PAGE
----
"Herding Cattle"

  • Biography

    George Bertrand Mitchell (1874-1966)

    A painter with a wide variety of subject matter supported by extensive
    travel in the United States and Europe.  A special focus of his painting
    and lecturing was the Blackfoot Indian tribe in the Canadian Rockies. 
    He began his art studies as a textile designer at the Lowell Institute
    in Lowell, Massachusetts.  He had summer jobs in Provincetown,
    Massachusetts, which brought him in contact with numerous artists,
    which, in turn, influenced him to become a fine art painter.  He studied
    in New York at the Artist Artisans and in Boston at the Cowles Art
    School, and then went to Paris for three years, attending the Academies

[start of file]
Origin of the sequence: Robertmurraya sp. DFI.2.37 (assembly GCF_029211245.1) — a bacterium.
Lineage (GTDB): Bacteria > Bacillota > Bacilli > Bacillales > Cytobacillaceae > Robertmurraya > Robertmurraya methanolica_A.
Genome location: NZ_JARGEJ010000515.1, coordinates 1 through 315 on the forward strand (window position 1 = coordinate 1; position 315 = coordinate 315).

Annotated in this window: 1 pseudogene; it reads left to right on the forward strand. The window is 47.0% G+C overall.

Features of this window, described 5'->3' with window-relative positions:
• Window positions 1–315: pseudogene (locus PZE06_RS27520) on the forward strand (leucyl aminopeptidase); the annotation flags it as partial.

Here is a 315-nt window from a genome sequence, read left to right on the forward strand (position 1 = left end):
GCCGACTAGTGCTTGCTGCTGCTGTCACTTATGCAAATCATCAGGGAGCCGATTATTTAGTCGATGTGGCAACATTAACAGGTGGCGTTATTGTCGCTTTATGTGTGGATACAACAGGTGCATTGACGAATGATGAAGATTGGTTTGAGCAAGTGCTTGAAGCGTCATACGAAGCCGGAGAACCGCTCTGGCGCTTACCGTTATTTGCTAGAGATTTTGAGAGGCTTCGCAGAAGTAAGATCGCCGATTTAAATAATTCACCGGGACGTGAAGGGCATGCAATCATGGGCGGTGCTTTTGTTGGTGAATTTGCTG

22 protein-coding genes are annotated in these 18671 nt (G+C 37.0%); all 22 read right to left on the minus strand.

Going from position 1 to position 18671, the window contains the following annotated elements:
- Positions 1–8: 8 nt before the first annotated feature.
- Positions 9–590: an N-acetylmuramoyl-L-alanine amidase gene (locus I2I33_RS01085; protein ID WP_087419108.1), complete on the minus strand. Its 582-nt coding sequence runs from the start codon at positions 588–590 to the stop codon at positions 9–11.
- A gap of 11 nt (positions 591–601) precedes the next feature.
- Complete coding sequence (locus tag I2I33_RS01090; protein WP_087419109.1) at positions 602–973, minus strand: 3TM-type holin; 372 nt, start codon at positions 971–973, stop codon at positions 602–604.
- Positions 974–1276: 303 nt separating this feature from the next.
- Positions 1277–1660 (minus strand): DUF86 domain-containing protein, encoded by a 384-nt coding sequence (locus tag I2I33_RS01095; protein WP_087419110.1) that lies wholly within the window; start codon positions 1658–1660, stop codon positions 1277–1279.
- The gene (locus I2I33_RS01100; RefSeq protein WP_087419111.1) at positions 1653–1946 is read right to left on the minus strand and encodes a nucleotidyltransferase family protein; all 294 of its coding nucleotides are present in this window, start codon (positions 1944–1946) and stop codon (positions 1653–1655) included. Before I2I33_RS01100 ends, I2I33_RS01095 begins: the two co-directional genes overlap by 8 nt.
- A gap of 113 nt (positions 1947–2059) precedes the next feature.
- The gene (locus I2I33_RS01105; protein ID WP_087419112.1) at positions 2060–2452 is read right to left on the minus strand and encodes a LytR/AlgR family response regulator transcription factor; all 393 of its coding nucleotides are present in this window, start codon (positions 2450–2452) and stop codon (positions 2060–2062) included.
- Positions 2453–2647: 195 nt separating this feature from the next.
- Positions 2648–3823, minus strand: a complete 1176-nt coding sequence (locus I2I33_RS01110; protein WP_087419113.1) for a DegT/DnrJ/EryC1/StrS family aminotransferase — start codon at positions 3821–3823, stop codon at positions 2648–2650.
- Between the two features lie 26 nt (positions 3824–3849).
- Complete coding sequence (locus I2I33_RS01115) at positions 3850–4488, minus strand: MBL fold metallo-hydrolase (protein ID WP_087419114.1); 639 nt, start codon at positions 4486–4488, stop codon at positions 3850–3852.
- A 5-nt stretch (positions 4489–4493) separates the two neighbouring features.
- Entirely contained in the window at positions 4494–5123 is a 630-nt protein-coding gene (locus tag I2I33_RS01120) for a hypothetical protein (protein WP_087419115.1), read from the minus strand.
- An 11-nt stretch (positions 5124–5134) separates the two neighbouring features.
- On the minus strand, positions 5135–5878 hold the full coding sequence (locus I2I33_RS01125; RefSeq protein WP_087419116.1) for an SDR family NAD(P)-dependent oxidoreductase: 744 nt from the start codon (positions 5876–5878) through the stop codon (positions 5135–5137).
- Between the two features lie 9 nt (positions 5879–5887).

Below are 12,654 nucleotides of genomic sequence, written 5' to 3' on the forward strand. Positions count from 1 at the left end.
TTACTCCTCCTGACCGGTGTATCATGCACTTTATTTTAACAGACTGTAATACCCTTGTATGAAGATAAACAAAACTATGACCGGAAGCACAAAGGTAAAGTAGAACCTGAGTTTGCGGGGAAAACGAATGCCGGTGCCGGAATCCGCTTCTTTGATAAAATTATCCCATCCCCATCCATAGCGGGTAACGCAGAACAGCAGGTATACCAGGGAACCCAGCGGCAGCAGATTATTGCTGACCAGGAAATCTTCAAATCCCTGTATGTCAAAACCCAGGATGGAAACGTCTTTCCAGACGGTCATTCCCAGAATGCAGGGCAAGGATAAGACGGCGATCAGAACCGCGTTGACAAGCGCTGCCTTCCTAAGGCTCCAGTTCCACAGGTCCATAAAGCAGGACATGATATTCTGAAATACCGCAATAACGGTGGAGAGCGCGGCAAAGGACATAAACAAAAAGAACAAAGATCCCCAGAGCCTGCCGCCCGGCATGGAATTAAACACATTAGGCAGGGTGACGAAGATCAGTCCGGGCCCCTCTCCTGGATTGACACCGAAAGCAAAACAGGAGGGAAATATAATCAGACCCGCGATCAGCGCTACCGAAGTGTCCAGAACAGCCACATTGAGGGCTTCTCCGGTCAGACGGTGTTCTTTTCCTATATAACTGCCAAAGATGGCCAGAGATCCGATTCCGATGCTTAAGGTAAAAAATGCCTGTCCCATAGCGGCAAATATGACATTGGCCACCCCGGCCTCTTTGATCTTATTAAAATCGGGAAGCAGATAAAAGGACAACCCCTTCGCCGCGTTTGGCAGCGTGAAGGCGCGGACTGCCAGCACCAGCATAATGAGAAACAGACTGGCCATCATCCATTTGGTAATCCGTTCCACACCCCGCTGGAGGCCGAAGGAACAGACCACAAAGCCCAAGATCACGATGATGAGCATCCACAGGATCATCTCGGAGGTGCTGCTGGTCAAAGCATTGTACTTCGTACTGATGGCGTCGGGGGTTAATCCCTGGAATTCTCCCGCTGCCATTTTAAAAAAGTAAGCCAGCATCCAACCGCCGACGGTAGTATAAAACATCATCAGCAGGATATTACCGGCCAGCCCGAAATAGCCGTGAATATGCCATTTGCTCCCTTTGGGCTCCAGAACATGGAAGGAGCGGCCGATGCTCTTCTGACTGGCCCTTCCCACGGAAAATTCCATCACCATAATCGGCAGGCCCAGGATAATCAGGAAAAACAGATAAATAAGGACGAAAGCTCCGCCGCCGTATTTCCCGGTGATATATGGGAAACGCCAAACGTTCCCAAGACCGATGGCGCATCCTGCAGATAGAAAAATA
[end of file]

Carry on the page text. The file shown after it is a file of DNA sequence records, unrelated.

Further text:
Julien, Colarossi and Ecole des Beaux Arts.  Among his teachers were
    Jean-Paul Laurens and Benjamin Constant.  Returning to New York City, he
    spent the next seven years employed by Mc Clure's Magazine as art manager.

    to that employment, he was vice-president of an advertising agency
    representing the Canadian Pacific Railway and Steamship Lines, and in
    this capacity traveled to the Orient and to the Pacific Northwest among
    the Blackfeet Indians of Stoney Reserve, which from 1924 became a
    primary focus of his art expression for the next 25 years.  Ultimately
    he was admitted as a "Blood Brother" and given the name of
    O-Ha-Ze-Na-Na, which translates in English to Spotted Cloud.